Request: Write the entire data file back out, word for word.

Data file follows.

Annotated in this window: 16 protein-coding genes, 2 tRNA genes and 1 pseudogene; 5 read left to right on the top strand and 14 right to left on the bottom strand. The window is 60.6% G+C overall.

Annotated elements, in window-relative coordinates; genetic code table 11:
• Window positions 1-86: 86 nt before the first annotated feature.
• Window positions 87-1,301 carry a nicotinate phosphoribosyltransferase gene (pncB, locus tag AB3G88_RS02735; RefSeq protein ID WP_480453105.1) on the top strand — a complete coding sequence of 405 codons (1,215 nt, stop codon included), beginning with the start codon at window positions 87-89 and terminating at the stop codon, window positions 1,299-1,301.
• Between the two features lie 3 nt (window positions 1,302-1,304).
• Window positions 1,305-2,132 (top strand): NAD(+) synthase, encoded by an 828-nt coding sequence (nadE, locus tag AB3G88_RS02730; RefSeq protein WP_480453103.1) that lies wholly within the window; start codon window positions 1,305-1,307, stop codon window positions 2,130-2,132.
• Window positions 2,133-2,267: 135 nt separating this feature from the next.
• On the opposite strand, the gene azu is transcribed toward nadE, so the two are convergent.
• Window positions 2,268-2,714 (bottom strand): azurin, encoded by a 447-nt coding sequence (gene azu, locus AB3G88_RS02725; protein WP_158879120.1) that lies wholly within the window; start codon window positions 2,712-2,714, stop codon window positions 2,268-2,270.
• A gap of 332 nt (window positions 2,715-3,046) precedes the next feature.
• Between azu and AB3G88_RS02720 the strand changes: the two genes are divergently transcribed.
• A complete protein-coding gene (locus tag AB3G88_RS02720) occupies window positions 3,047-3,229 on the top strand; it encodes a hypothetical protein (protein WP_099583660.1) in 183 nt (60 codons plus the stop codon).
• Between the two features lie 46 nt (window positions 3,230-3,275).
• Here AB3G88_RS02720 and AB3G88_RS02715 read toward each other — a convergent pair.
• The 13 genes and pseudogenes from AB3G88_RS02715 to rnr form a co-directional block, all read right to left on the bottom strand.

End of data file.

Annotated in this window: 16 protein-coding genes, 2 tRNA genes and 1 pseudogene; 5 read left to right on the top strand and 14 right to left on the bottom strand. The window is 60.6% G+C overall.

Annotated elements, in window-relative coordinates; genetic code table 11:
• Window positions 1-86: 86 nt before the first annotated feature.
• Window positions 87-1,301 carry a nicotinate phosphoribosyltransferase gene (pncB, locus tag AB3G88_RS02735; RefSeq protein ID WP_480453105.1) on the top strand — a complete coding sequence of 405 codons (1,215 nt, stop codon included), beginning with the start codon at window positions 87-89 and terminating at the stop codon, window positions 1,299-1,301.
• Between the two features lie 3 nt (window positions 1,302-1,304).
• Window positions 1,305-2,132 (top strand): NAD(+) synthase, encoded by an 828-nt coding sequence (nadE, locus tag AB3G88_RS02730; RefSeq protein WP_480453103.1) that lies wholly within the window; start codon window positions 1,305-1,307, stop codon window positions 2,130-2,132.
• Window positions 2,133-2,267: 135 nt separating this feature from the next.
• On the opposite strand, the gene azu is transcribed toward nadE, so the two are convergent.
• Window positions 2,268-2,714 (bottom strand): azurin, encoded by a 447-nt coding sequence (gene azu, locus AB3G88_RS02725; protein WP_158879120.1) that lies wholly within the window; start codon window positions 2,712-2,714, stop codon window positions 2,268-2,270.
• A gap of 332 nt (window positions 2,715-3,046) precedes the next feature.
• Between azu and AB3G88_RS02720 the strand changes: the two genes are divergently transcribed.
• A complete protein-coding gene (locus tag AB3G88_RS02720) occupies window positions 3,047-3,229 on the top strand; it encodes a hypothetical protein (protein WP_099583660.1) in 183 nt (60 codons plus the stop codon).
• Between the two features lie 46 nt (window positions 3,230-3,275).
• Here AB3G88_RS02720 and AB3G88_RS02715 read toward each other — a convergent pair.
• The 13 genes and pseudogenes from AB3G88_RS02715 to rnr form a co-directional block, all read right to left on the bottom strand.